Typology is the search for common elements or aspects of individuals, art productions, social organizations, and the like, whereby they may be grouped into logical arrangements. Human beings, for instance, may be typed according to physical or mental attributes. Art forms may be typed as representational or nonrepresentational, with many subtypes. Social groups may be classified with reference to the dominant characteristics that differentiate one society from another. The usual procedure is to isolate certain elements and then classify the data by noting resemblances and differences. The result is an abstraction, a category, which it is convenient to employ, but which does not completely denote the individual case or datum. Typology reveals the modal type, the form rather than the substance, of whatever is arranged into categories.
In psychology, the term typology applies to the systematic delineation of basic characteristics whereby persons may be classified into groups. One of the best known typologies of antiquity is that of Theophrastus, whose Characters gives brief accounts of such personalities as the glutton, the avaricious man, and other unpleasant types. For satirical portrayals of types of personalities, Jean de La Bruyere's delineations, based on Theophrastus, are unexcelled.
Interest in typologies based upon temperament is as old as Hippocrates. His belief, as developed by Galen, postulated four basic humors in the body and four corresponding temperaments. A relative excess of blood produces the sanguine type; of yellow bile, the choleric; of black bile, the melancholic; and of phlegm, the slow or phlegmatic. Uncritical and hasty extensions of the modern science of endocrinology continue the opinion that internal chemistry is a major determinant of personality type. Hence, there are references to the adrenal type, characterized by excess of energy, bravery, and readiness to anger; to the hyperthyroid type, marked by intensity and nervousness; and to other types connected with endocrine secretions.
Morphological indices have been used since antiquity as a plausible means for typing persons. In a book attributed to one of Aristotle's pupils there appear brief descriptions of traits believed to characterize various of the lower animals and pictures of human countenances fancifully resembling those of lower animals. The human being, then, is said to have all those phychological characteristics attributed to the animal he resembles. Thus, a broad countenance topped by abundant hair denotes the leonine type of personality. A sharp-featured countenance, resembling that of a fox, indicates a wily, deceitful personality. Physiognomy, as this pseudoscience was called, became popular throughout Europe in the 16th century. In 1743, George II decreed that it be outlawed in England.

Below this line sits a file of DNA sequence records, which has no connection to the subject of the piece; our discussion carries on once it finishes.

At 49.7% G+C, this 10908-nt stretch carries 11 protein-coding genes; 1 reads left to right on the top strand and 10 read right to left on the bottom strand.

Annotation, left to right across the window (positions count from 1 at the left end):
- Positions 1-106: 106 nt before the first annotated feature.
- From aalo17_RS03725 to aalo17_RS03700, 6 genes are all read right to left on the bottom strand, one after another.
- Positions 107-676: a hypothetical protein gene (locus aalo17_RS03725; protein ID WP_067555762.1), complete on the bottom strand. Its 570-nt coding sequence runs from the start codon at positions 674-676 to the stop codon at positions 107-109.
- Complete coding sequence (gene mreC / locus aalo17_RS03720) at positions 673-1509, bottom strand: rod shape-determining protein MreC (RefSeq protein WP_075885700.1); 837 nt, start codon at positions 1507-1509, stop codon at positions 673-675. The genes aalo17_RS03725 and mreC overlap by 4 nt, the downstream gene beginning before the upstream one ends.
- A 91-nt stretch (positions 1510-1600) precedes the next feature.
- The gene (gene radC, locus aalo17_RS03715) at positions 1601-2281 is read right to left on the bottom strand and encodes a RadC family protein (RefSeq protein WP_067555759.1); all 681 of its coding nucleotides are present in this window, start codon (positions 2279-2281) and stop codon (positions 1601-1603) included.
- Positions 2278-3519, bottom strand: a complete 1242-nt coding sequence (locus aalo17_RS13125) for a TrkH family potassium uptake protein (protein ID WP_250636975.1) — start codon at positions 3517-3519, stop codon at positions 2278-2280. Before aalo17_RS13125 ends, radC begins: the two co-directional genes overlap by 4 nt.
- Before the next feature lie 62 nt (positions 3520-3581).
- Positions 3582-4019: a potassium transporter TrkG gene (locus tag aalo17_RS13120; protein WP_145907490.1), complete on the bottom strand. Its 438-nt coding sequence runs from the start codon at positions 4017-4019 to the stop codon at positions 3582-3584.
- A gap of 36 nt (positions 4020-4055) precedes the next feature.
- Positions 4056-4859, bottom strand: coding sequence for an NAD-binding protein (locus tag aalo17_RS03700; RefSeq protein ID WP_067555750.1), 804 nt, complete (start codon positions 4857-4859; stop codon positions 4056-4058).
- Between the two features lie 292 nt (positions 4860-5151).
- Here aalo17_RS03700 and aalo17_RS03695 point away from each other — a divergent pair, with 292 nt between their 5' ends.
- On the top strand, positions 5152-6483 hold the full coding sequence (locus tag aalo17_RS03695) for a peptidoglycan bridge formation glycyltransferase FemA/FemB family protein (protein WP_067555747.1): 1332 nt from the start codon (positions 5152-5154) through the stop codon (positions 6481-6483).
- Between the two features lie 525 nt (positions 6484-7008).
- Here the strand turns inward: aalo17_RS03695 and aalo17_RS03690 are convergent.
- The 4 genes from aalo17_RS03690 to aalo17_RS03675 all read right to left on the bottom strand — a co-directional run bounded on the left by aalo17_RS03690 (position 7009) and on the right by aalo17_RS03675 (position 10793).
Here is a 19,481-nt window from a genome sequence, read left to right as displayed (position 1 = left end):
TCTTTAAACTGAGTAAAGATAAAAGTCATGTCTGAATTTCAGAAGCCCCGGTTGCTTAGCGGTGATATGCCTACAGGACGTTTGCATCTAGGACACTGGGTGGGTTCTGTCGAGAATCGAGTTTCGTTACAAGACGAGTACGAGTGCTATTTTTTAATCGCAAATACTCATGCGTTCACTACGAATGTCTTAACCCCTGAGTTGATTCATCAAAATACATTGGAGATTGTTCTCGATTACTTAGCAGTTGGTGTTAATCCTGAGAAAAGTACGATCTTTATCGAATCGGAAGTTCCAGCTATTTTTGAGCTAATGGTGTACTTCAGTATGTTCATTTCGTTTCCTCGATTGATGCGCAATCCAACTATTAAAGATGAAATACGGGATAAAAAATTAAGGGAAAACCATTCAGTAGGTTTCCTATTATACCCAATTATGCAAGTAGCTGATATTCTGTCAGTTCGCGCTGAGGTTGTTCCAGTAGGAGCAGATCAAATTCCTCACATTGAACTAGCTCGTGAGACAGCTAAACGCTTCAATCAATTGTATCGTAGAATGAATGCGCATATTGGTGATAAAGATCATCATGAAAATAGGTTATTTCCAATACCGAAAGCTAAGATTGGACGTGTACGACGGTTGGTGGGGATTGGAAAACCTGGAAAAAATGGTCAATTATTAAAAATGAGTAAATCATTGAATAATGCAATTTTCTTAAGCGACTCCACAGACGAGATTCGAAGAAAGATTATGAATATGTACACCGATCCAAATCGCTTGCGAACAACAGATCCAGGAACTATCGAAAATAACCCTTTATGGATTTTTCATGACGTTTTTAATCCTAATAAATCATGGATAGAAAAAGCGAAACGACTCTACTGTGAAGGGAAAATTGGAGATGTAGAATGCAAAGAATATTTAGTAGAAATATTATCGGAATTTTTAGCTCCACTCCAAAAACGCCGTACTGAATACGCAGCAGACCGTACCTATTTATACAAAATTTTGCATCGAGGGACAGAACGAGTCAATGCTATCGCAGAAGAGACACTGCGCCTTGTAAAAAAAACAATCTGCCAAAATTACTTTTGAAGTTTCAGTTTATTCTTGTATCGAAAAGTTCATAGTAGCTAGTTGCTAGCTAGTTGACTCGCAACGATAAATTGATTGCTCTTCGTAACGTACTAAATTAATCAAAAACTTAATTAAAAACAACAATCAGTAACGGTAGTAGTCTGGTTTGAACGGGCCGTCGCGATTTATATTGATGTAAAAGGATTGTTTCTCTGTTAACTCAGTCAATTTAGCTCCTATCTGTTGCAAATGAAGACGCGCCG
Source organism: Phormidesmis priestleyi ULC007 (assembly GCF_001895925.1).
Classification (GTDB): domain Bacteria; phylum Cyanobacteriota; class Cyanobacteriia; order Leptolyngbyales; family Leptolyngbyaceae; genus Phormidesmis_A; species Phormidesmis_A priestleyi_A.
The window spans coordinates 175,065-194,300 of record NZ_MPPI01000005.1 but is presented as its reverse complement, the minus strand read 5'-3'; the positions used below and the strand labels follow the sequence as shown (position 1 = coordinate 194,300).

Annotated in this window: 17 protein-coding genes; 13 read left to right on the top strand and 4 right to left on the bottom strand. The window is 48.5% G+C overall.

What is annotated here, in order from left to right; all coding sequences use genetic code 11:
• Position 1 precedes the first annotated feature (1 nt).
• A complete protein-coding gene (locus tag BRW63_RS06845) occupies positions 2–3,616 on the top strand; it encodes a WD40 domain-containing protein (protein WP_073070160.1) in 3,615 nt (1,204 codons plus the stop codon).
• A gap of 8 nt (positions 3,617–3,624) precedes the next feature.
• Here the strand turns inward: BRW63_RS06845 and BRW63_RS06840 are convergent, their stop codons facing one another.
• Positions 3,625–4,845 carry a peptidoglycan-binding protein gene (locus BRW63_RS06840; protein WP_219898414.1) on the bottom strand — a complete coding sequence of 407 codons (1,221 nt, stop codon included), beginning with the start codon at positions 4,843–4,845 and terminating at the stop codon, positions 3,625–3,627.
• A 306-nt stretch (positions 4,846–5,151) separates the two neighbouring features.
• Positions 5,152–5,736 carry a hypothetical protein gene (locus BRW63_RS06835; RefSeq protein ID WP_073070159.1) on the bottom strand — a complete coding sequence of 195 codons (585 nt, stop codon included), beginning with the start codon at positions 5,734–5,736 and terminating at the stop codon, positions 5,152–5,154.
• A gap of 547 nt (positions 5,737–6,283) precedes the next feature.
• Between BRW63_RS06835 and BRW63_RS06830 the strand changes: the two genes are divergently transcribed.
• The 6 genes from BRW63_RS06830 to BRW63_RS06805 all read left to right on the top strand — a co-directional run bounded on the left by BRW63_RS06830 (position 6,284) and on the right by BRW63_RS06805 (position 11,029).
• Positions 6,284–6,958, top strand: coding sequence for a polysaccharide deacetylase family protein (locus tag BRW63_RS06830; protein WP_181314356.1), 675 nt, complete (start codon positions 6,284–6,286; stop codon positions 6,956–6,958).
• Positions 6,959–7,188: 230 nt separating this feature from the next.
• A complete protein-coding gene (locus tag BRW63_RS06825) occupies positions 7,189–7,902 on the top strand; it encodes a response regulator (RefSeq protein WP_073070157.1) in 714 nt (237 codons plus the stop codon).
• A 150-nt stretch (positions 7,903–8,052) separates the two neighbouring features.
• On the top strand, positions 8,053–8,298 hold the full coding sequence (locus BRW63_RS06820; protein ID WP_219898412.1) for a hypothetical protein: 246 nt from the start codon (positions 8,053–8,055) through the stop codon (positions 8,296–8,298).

Typological schemes based upon protrusions and recessions in the skull were developed by Francis J. Gall and popularized by John G. Spurzheim, his student. Known as phrenology, this aberration was popular for more than a century. Frank Parsons, a pioneer in vocational guidance for youth, advocated as late as 1909 that all young persons should consult phrenologists in order to determine their personality type before selecting a career.
Typologies have been derived from observations, and even measurements, of the body build. The old belief that the entire physique reflects personality recurs in Shakespeare's Julius Caesar: Yond Cassius has a lean and hungry look; He thinks too much: such men are dangerous.
In 1921 Ernst Kretschmer, a German psychiatrist, popularized the view that physique and personality have a one-to-one correspondence. He might have referred to Cassius as an asthenic type; hence, schyzothemic, or thoughtful and uncommunicative. When Caesar said, "Let me have men about me that are fat," he referred, in Kretschmer-ian typology, to the pyknic individual, who is jolly, trusting, and extroverted.
The most complete typology based upon morphology is that developed and publicized by William H. Sheldon about 1940. He delineates the endomorph, whose plump build is associated with a life of physical comforts; the mesomorph, who has a muscular physique and a personality attuned to great activity; and the ectomorph, whose physique is lean and concave and whose personality is characterized by a thoughtful, studious nature. Sheldon based his typology upon accurate measurements of various parts of the body and their relationships to one another. His studies of personalities were conducted by tests, interviews and objective judgments.
The impact of Freud upon psychology stimulated the development of typologies related to psychoanalytic concepts and psychiatric symptomatology. Thus, a person who is incapable of making decisions and who must obtain strength from another is said to be the oral dependent type. A secretive, miserly individual is described as an anal retentive type. It is also currently fashionable to describe the excessively cautious, suspicious person as the paranoid type. Many other psychiatric labels are popularly applied in these typologies, often without any scientific warrant and with vague and shifting connotations.